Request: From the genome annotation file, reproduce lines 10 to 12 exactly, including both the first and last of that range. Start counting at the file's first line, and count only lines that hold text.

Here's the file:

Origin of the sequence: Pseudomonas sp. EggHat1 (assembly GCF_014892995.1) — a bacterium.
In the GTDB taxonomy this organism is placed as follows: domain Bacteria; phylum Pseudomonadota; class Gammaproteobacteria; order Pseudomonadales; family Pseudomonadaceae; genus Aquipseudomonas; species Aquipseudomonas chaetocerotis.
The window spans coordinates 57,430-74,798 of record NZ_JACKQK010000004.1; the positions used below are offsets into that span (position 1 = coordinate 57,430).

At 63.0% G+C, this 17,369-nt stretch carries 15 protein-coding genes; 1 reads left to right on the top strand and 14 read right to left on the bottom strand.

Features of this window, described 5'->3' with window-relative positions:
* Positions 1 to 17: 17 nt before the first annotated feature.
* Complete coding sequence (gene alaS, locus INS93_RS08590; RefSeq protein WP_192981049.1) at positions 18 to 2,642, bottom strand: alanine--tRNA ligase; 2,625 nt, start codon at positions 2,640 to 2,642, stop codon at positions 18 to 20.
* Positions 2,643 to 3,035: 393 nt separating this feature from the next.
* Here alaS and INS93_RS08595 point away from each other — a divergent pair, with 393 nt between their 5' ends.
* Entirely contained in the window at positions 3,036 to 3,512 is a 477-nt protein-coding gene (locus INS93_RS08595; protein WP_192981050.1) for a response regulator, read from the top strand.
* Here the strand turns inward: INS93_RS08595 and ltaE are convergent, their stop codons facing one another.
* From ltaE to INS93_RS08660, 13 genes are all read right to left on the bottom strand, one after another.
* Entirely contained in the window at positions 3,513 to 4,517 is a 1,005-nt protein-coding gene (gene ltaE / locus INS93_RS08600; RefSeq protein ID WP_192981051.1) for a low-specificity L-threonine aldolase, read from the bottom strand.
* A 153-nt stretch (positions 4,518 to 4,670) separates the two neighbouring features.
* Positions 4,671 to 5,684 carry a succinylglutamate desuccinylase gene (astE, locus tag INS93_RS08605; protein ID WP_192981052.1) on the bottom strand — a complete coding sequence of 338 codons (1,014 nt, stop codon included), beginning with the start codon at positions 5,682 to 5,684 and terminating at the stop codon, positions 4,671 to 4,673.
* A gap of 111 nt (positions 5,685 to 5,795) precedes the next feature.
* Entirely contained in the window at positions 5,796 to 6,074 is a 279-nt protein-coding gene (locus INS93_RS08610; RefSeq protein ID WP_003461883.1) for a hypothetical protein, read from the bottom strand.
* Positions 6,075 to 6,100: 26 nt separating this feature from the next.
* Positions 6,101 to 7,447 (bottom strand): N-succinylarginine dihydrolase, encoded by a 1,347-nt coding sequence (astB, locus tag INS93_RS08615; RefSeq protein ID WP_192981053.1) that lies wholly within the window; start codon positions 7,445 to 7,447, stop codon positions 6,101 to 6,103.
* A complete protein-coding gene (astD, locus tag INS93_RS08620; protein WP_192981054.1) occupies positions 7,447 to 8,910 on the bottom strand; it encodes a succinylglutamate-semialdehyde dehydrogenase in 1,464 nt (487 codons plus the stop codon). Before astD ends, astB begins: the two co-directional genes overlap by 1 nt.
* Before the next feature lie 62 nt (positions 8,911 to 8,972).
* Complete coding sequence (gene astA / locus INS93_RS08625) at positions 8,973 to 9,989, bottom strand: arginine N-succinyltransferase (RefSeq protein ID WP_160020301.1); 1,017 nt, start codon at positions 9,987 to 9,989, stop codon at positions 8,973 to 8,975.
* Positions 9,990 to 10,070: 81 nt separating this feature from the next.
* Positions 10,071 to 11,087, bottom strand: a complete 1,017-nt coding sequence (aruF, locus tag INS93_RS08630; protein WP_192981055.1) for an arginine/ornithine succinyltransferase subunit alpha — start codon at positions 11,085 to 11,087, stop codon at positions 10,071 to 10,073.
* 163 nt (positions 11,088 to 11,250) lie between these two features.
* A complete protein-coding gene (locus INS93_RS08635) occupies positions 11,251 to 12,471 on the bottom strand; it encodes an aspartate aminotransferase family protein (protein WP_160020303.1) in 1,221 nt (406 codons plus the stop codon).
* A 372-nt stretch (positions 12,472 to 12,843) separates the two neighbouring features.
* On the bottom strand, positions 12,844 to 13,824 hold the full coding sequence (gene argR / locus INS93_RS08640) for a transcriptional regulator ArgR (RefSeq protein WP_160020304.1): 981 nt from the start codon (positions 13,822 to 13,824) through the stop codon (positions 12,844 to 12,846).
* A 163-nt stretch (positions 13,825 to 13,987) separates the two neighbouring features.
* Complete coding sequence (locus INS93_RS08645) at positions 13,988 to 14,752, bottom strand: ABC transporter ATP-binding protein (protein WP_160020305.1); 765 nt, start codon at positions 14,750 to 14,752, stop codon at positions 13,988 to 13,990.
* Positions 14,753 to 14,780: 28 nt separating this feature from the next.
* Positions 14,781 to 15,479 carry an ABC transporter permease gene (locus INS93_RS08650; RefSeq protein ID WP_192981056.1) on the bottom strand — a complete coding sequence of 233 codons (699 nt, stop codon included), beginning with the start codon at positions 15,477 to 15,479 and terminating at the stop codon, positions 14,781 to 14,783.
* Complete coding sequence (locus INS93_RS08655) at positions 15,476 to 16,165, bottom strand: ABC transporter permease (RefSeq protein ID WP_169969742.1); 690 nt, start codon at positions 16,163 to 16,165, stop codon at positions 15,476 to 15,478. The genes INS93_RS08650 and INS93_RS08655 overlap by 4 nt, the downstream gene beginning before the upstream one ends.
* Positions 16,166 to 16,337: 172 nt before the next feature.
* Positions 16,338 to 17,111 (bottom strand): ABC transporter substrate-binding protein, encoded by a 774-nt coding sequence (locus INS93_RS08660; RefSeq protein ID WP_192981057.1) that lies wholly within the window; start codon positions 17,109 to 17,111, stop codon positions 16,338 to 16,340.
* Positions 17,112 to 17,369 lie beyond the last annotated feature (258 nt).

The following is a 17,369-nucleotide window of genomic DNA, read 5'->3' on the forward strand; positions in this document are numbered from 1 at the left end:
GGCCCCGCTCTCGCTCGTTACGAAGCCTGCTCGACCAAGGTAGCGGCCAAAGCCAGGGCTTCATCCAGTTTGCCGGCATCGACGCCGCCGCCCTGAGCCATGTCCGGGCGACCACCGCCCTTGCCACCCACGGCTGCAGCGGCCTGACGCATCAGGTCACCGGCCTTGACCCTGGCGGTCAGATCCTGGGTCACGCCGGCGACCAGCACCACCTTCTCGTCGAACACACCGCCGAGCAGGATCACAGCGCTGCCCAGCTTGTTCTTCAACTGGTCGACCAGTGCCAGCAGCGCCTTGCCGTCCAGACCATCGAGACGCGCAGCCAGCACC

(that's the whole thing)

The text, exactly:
* Entirely contained in the window at positions 3,036 to 3,512 is a 477-nt protein-coding gene (locus INS93_RS08595; protein WP_192981050.1) for a response regulator, read from the top strand.
* Here the strand turns inward: INS93_RS08595 and ltaE are convergent, their stop codons facing one another.
* From ltaE to INS93_RS08660, 13 genes are all read right to left on the bottom strand, one after another.